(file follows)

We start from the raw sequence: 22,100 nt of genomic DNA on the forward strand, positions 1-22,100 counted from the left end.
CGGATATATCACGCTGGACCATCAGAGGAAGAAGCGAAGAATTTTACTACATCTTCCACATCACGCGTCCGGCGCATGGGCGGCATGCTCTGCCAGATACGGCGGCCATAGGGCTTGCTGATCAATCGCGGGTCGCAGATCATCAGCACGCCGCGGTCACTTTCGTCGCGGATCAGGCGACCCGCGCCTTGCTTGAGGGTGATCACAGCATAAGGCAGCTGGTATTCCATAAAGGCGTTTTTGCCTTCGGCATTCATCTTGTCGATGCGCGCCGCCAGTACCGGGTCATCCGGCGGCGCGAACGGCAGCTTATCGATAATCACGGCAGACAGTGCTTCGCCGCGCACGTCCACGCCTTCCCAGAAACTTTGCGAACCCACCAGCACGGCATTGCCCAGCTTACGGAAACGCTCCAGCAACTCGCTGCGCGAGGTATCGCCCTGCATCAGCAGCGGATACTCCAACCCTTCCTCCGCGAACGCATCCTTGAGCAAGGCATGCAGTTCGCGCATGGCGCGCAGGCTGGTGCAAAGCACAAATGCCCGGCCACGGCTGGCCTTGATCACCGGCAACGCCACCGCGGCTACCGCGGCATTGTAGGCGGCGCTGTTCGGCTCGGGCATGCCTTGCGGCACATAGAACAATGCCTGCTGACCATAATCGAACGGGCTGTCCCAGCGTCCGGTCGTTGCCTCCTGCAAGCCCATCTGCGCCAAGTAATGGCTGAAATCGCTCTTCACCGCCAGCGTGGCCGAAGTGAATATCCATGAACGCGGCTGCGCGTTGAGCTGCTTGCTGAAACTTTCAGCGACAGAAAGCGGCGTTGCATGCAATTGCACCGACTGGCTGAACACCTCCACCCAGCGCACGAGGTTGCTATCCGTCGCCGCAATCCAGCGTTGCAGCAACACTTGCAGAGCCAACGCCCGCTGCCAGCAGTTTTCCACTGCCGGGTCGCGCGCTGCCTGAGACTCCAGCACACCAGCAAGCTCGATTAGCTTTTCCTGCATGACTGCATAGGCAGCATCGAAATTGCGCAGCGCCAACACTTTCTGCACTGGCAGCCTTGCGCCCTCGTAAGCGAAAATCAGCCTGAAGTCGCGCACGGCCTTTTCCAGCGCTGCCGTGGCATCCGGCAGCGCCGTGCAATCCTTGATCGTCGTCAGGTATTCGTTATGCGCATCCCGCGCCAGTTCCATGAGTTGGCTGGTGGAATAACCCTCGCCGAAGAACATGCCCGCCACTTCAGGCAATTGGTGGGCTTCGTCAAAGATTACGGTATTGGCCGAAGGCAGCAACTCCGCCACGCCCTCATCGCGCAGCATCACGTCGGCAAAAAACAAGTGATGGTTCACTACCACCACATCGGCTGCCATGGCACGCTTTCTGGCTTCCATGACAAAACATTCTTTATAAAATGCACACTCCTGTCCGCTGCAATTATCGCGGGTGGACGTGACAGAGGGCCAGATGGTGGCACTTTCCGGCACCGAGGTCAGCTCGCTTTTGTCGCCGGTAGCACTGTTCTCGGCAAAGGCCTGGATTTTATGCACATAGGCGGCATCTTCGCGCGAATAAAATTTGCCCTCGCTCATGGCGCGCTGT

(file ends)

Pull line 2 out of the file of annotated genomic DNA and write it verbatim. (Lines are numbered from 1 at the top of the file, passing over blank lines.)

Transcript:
CGGATATATCACGCTGGACCATCAGAGGAAGAAGCGAAGAATTTTACTACATCTTCCACATCACGCGTCCGGCGCATGGGCGGCATGCTCTGCCAGATACGGCGGCCATAGGGCTTGCTGATCAATCGCGGGTCGCAGATCATCAGCACGCCGCGGTCACTTTCGTCGCGGATCAGGCGACCCGCGCCTTGCTTGAGGGTGATCACAGCATAAGGCAGCTGGTATTCCATAAAGGCGTTTTTGCCTTCGGCATTCATCTTGTCGATGCGCGCCGCCAGTACCGGGTCATCCGGCGGCGCGAACGGCAGCTTATCGATAATCACGGCAGACAGTGCTTCGCCGCGCACGTCCACGCCTTCCCAGAAACTTTGCGAACCCACCAGCACGGCATTGCCCAGCTTACGGAAACGCTCCAGCAACTCGCTGCGCGAGGTATCGCCCTGCATCAGCAGCGGATACTCCAACCCTTCCTCCGCGAACGCATCCTTGAGCAAGGCATGCAGTTCGCGCATGGCGCGCAGGCTGGTGCAAAGCACAAATGCCCGGCCACGGCTGGCCTTGATCACCGGCAACGCCACCGCGGCTACCGCGGCATTGTAGGCGGCGCTGTTCGGCTCGGGCATGCCTTGCGGCACATAGAACAATGCCTGCTGACCATAATCGAACGGGCTGTCCCAGCGTCCGGTCGTTGCCTCCTGCAAGCCCATCTGCGCCAAGTAATGGCTGAAATCGCTCTTCACCGCCAGCGTGGCCGAAGTGAATATCCATGAACGCGGCTGCGCGTTGAGCTGCTTGCTGAAACTTTCAGCGACAGAAAGCGGCGTTGCATGCAATTGCACCGACTGGCTGAACACCTCCACCCAGCGCACGAGGTTGCTATCCGTCGCCGCAATCCAGCGTTGCAGCAACACTTGCAGAGCCAACGCCCGCTGCCAGCAGTTTTCCACTGCCGGGTCGCGCGCTGCCTGAGACTCCAGCACACCAGCAAGCTCGATTAGCTTTTCCTGCATGACTGCATAGGCAGCATCGAAATTGCGCAGCGCCAACACTTTCTGCACTGGCAGCCTTGCGCCCTCGTAAGCGAAAATCAGCCTGAAGTCGCGCACGGCCTTTTCCAGCGCTGCCGTGGCATCCGGCAGCGCCGTGCAATCCTTGATCGTCGTCAGGTATTCGTTATGCGCATCCCGCGCCAGTTCCATGAGTTGGCTGGTGGAATAACCCTCGCCGAAGAACATGCCCGCCACTTCAGGCAATTGGTGGGCTTCGTCAAAGATTACGGTATTGGCCGAAGGCAGCAACTCCGCCACGCCCTCATCGCGCAGCATCACGTCGGCAAAAAACAAGTGATGGTTCACTACCACCACATCGGCTGCCATGGCACGCTTTCTGGCTTCCATGACAAAACATTCTTTATAAAATGCACACTCCTGTCCGCTGCAATTATCGCGGGTGGACGTGACAGAGGGCCAGATGGTGGCACTTTCCGGCACCGAGGTCAGCTCGCTTTTGTCGCCGGTAGCACTGTTCTCGGCAAAGGCCTGGATTTTATGCACATAGGCGGCATCTTCGCGCGAATAAAATTTGCCCTCGCTCATGGCGCGCTGT